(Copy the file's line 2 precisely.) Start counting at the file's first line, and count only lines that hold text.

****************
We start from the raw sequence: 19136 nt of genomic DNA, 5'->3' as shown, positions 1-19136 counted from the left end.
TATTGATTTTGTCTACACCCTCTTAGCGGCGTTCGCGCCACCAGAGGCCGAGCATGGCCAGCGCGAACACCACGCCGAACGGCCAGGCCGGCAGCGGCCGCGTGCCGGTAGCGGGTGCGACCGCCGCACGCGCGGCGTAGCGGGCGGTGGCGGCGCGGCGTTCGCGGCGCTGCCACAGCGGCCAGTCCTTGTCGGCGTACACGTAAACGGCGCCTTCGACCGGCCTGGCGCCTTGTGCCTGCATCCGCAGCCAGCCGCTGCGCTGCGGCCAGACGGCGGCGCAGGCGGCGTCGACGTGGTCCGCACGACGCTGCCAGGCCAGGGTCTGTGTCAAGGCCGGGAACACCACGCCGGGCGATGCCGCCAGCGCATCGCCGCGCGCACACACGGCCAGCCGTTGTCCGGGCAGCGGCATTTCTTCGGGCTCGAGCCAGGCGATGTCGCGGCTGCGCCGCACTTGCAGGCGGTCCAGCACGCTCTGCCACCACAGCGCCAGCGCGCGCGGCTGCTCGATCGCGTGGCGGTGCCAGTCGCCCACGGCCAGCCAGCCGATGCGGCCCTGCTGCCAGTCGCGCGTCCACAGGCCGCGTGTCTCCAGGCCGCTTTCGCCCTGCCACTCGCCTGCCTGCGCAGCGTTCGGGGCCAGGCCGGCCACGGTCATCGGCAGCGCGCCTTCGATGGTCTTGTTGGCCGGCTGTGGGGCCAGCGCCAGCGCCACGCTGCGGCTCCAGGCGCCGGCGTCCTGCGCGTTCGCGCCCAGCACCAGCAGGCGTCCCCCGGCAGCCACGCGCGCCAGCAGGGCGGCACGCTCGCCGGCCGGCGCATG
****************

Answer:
TATTGATTTTGTCTACACCCTCTTAGCGGCGTTCGCGCCACCAGAGGCCGAGCATGGCCAGCGCGAACACCACGCCGAACGGCCAGGCCGGCAGCGGCCGCGTGCCGGTAGCGGGTGCGACCGCCGCACGCGCGGCGTAGCGGGCGGTGGCGGCGCGGCGTTCGCGGCGCTGCCACAGCGGCCAGTCCTTGTCGGCGTACACGTAAACGGCGCCTTCGACCGGCCTGGCGCCTTGTGCCTGCATCCGCAGCCAGCCGCTGCGCTGCGGCCAGACGGCGGCGCAGGCGGCGTCGACGTGGTCCGCACGACGCTGCCAGGCCAGGGTCTGTGTCAAGGCCGGGAACACCACGCCGGGCGATGCCGCCAGCGCATCGCCGCGCGCACACACGGCCAGCCGTTGTCCGGGCAGCGGCATTTCTTCGGGCTCGAGCCAGGCGATGTCGCGGCTGCGCCGCACTTGCAGGCGGTCCAGCACGCTCTGCCACCACAGCGCCAGCGCGCGCGGCTGCTCGATCGCGTGGCGGTGCCAGTCGCCCACGGCCAGCCAGCCGATGCGGCCCTGCTGCCAGTCGCGCGTCCACAGGCCGCGTGTCTCCAGGCCGCTTTCGCCCTGCCACTCGCCTGCCTGCGCAGCGTTCGGGGCCAGGCCGGCCACGGTCATCGGCAGCGCGCCTTCGATGGTCTTGTTGGCCGGCTGTGGGGCCAGCGCCAGCGCCACGCTGCGGCTCCAGGCGCCGGCGTCCTGCGCGTTCGCGCCCAGCACCAGCAGGCGTCCCCCGGCAGCCACGCGCGCCAGCAGGGCGGCACGCTCGCCGGCCGGCGCATG